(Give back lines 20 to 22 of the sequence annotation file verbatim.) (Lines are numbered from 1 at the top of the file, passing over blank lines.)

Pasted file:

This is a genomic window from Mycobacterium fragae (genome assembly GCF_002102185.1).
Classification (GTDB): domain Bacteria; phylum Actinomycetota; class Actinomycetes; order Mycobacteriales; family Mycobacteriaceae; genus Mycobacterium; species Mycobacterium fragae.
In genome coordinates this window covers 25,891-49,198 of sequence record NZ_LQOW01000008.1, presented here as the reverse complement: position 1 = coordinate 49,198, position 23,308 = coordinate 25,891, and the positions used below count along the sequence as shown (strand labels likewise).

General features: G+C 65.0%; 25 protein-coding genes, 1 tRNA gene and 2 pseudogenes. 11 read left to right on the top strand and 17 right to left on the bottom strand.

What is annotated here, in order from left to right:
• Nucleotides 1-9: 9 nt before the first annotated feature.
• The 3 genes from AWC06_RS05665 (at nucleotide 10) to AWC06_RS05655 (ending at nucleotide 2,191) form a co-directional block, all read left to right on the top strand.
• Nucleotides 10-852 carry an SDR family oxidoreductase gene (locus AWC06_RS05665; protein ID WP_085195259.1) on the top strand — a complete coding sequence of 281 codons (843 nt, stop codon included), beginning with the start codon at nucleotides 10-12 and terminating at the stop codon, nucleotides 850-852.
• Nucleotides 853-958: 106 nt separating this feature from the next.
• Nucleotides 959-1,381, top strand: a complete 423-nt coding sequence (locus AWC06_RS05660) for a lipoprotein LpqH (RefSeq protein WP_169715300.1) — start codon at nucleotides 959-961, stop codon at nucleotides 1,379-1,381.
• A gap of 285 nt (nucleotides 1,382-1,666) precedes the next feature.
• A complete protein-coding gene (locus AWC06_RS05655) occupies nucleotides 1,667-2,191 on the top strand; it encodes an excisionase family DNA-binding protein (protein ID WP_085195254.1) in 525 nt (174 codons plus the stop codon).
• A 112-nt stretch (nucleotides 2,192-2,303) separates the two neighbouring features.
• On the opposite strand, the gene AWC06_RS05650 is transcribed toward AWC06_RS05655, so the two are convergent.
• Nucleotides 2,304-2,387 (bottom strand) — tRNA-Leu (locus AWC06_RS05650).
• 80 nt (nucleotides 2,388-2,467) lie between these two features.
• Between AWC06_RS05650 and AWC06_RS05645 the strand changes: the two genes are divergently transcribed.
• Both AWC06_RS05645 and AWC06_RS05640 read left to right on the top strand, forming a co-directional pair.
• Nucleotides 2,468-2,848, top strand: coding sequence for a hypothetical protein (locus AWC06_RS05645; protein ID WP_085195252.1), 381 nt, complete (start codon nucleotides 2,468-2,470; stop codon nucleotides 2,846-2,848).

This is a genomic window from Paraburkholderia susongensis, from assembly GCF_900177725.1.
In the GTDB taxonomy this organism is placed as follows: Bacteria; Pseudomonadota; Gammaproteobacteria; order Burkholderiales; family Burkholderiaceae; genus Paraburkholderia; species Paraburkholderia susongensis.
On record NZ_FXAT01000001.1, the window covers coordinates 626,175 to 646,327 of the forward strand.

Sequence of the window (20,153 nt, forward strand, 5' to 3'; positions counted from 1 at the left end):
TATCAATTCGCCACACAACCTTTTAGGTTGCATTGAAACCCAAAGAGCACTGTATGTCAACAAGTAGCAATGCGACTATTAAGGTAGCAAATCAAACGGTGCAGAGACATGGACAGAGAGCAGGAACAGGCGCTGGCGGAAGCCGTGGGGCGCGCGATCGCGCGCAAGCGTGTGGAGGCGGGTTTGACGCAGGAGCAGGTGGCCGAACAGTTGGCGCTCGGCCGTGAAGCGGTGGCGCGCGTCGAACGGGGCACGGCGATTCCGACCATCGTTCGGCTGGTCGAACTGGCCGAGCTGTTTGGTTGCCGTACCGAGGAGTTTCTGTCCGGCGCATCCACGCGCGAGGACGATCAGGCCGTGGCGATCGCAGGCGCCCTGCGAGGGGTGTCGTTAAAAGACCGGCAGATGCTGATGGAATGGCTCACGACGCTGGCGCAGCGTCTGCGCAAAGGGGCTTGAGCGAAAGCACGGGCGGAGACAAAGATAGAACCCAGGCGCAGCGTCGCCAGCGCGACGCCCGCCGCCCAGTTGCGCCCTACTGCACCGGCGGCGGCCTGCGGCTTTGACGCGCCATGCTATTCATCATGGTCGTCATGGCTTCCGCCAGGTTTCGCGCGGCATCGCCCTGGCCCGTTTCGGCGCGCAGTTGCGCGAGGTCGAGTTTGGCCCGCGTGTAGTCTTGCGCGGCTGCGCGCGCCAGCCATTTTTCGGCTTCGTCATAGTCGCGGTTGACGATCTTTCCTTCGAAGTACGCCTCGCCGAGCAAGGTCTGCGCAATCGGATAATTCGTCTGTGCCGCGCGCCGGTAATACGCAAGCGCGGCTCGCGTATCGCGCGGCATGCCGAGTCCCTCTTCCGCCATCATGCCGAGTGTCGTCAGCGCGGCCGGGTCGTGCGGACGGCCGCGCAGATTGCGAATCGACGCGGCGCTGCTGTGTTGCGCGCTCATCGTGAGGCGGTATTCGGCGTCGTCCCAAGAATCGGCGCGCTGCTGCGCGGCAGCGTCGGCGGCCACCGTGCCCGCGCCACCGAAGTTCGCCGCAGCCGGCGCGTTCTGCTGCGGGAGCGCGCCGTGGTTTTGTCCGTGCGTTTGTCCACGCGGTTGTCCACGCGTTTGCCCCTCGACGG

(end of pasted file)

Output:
This is a genomic window from Paraburkholderia susongensis, from assembly GCF_900177725.1.
In the GTDB taxonomy this organism is placed as follows: Bacteria; Pseudomonadota; Gammaproteobacteria; order Burkholderiales; family Burkholderiaceae; genus Paraburkholderia; species Paraburkholderia susongensis.
On record NZ_FXAT01000001.1, the window covers coordinates 626,175 to 646,327 of the forward strand.